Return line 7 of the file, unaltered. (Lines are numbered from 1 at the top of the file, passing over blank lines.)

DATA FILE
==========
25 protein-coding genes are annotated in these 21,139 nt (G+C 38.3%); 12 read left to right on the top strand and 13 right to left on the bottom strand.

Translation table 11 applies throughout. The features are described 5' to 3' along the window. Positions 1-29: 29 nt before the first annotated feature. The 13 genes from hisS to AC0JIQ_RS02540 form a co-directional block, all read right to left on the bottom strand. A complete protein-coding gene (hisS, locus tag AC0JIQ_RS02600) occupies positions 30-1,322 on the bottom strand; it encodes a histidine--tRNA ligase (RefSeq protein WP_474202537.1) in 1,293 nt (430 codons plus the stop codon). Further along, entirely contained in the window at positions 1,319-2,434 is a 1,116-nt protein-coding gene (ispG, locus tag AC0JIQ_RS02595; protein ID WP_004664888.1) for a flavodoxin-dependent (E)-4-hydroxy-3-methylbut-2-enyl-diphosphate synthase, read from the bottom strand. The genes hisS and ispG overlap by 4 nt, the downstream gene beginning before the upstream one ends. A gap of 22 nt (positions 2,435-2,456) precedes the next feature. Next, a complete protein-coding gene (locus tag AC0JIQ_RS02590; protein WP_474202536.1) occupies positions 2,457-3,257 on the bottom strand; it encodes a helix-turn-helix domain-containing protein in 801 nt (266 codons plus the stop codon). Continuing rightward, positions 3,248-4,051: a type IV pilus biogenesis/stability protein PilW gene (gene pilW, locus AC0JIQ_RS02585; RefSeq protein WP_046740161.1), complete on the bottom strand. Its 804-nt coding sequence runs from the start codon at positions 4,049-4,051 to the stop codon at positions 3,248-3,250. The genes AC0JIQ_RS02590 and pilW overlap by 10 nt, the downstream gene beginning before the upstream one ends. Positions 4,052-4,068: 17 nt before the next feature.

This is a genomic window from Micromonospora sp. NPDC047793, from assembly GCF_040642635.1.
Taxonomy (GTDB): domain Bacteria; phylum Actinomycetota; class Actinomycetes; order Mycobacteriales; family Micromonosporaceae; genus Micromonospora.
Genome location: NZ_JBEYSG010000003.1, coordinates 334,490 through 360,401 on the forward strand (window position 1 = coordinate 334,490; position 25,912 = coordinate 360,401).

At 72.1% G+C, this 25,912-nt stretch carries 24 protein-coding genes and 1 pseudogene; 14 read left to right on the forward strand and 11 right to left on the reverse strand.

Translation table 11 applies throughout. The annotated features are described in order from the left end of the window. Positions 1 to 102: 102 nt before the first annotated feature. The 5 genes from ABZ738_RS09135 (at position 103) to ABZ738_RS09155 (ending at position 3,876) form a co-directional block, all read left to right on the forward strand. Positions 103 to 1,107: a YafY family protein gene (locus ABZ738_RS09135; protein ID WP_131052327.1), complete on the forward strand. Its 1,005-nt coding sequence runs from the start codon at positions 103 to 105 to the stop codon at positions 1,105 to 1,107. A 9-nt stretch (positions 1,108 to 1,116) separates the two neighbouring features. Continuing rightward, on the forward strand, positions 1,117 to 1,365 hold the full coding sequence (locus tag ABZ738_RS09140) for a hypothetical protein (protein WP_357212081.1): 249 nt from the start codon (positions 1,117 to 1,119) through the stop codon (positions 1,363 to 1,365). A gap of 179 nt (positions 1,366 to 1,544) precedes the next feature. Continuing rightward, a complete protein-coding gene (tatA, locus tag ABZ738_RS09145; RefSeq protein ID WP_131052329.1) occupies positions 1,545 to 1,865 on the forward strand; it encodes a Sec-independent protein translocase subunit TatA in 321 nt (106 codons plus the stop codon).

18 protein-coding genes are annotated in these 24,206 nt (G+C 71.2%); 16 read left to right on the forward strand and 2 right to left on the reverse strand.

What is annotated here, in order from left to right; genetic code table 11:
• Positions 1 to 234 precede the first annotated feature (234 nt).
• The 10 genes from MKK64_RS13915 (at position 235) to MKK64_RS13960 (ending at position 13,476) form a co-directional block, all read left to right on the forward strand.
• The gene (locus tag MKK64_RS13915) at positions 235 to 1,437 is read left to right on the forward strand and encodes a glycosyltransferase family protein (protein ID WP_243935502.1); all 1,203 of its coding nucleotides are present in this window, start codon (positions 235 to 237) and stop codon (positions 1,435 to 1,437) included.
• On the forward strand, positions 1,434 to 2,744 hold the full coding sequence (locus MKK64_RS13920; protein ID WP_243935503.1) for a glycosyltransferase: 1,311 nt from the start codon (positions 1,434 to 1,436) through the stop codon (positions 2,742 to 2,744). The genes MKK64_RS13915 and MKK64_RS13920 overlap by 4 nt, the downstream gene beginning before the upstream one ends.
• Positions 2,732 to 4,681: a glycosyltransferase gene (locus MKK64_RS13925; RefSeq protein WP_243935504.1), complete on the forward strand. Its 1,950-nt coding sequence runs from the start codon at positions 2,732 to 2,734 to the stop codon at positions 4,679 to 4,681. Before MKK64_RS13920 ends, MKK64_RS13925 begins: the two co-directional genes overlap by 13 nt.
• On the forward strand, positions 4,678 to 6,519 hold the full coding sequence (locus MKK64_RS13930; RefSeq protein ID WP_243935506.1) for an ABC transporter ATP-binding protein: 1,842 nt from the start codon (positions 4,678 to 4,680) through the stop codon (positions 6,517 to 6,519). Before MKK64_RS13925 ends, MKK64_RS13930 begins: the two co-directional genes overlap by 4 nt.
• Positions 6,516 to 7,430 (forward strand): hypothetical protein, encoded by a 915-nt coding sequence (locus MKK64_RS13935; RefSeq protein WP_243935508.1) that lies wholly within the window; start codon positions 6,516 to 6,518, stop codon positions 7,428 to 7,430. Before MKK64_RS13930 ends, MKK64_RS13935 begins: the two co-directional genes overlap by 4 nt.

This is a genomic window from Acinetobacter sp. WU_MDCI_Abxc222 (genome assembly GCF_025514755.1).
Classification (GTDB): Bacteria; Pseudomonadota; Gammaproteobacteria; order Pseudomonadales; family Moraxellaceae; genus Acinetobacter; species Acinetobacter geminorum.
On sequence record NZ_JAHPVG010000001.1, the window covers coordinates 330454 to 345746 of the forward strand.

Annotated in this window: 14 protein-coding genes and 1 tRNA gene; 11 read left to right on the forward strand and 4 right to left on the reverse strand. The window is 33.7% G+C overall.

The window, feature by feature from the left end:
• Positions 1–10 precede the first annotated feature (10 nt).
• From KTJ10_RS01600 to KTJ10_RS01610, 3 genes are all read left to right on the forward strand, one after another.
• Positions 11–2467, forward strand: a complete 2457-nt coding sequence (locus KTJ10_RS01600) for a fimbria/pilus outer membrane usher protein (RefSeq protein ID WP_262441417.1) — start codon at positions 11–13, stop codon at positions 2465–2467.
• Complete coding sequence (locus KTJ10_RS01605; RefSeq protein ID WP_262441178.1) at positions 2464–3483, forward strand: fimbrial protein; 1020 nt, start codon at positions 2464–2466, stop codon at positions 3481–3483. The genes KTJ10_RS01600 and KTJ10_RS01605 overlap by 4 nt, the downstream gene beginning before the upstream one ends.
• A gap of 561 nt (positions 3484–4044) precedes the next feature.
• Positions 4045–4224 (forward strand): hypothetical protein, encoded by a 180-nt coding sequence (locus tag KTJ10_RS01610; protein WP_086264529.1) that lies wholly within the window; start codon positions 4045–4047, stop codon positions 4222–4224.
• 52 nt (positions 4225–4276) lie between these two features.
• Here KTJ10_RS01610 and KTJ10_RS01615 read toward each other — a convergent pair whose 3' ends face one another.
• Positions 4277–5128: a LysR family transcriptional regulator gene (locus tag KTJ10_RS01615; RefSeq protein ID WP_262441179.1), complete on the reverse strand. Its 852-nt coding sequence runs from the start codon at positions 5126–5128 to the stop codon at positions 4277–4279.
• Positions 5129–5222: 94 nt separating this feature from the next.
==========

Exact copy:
Translation table 11 applies throughout. The annotated features are described in order from the left end of the window. Positions 1 to 102: 102 nt before the first annotated feature. The 5 genes from ABZ738_RS09135 (at position 103) to ABZ738_RS09155 (ending at position 3,876) form a co-directional block, all read left to right on the forward strand. Positions 103 to 1,107: a YafY family protein gene (locus ABZ738_RS09135; protein ID WP_131052327.1), complete on the forward strand. Its 1,005-nt coding sequence runs from the start codon at positions 103 to 105 to the stop codon at positions 1,105 to 1,107. A 9-nt stretch (positions 1,108 to 1,116) separates the two neighbouring features. Continuing rightward, on the forward strand, positions 1,117 to 1,365 hold the full coding sequence (locus tag ABZ738_RS09140) for a hypothetical protein (protein WP_357212081.1): 249 nt from the start codon (positions 1,117 to 1,119) through the stop codon (positions 1,363 to 1,365). A gap of 179 nt (positions 1,366 to 1,544) precedes the next feature. Continuing rightward, a complete protein-coding gene (tatA, locus tag ABZ738_RS09145; RefSeq protein ID WP_131052329.1) occupies positions 1,545 to 1,865 on the forward strand; it encodes a Sec-independent protein translocase subunit TatA in 321 nt (106 codons plus the stop codon).